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Election Law @ Moritz

Election Law @ Moritz


Litigation

Schoettle v. Marion County Board of elections

Case Information

Date Filed: October 29, 2008
State: Indiana
Issues: Absentee Ballots, Improper Election Administration
Courts that Heard this Case: Marion County Circuit Court (Case 49C01 08 10 PL 049131); Indiana Court of Appeals (Case 49A05-0810-CV-637); Indiana Supreme Court (Case )

Issue:

Whether the Marion County Board of Election may count challenged absentee ballots on Tuesday or whether the challenged ballots can counted later with the provisional ballots after additional scrutiny. 

Status:

NOTICE: The electronic docket for this case is not freely available to the public. Filings in this case are not being monitored on a daily basis. Select documents will be added to this page when possible.

Circuit Court issued order on 10/31/08 preventing challenged absentee ballots from being counted until later in the week.  The Court of Appeals issued a stay of this order pending an appeal.  The Indiana Supreme Court  reinstated the trial court's order on 11/3/08.   

Indiana Supreme Court Documents

Court of Appeals Documents

Circuit Court Documents

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The Electoral College winner should be the majority choice in each state that counts towards that Electoral College victory.

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White House drops Obama-era discrimination claim against Texas voter ID law

Professor Edward Foley was quoted in The Christian Science Monitor in an article about how the Trump administration dropped a discrimination claim against a Texas voter ID law. Viewed as one of the strictest voting requirements in the country by voting rights advocates, the law required voters to show one of seven valid forms of ID.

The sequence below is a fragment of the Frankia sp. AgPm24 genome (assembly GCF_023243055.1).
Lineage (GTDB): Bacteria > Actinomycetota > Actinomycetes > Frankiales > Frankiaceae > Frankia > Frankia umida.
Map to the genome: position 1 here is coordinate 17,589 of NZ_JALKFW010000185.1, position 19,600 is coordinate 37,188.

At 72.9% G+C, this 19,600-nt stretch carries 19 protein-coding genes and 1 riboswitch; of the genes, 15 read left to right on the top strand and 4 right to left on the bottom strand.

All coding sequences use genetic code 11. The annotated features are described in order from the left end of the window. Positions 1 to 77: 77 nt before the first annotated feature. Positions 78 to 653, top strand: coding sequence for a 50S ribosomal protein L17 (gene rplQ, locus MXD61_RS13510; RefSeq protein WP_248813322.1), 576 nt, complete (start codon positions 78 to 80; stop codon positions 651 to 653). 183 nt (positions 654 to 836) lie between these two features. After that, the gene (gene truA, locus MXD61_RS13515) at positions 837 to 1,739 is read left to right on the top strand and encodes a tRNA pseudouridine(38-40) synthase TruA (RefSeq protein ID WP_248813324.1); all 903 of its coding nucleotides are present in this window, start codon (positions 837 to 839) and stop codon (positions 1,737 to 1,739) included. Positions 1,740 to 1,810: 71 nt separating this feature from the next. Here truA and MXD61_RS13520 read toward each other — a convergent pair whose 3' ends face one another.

A federal appeals court ruled last year that the law disproportionately impacted minorities and those living in poverty. The court required the state to adjust its requirements before the general election. According to court testimony, Hispanic voters were twice as likely to lack proper ID under the law, while black voters were three times as likely.

“Voting litigation is increasing, not decreasing,” Foley said. “The main impression … is that when a law looks like it’s engaging in outright disenfranchisement of a valid voter, even conservative judges have been stopping that. [But] the judiciary is more tolerant with state legislatures adjusting issues of convenience and accessibility, if the adjustment is not outright disenfranchisement.”
 

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Info & Analysis

Three-Judge Panel Finds Voting Rights Act and Constitutional Violations in Creation of Texas House of Representatives Districts

A little over a month after ruling that Texas\' Congressional redistricting plan violated the Voting Rights Act and the U.S. Consistution, a three-judge panel similarly ruled (2-1) with regard to the creation of Texas\' state-level House of Representatives districts. The court issued a 171-page order in which it ruled for the state on some claims. The court also made separate findings of fact. The case is Perez v. Abbott.

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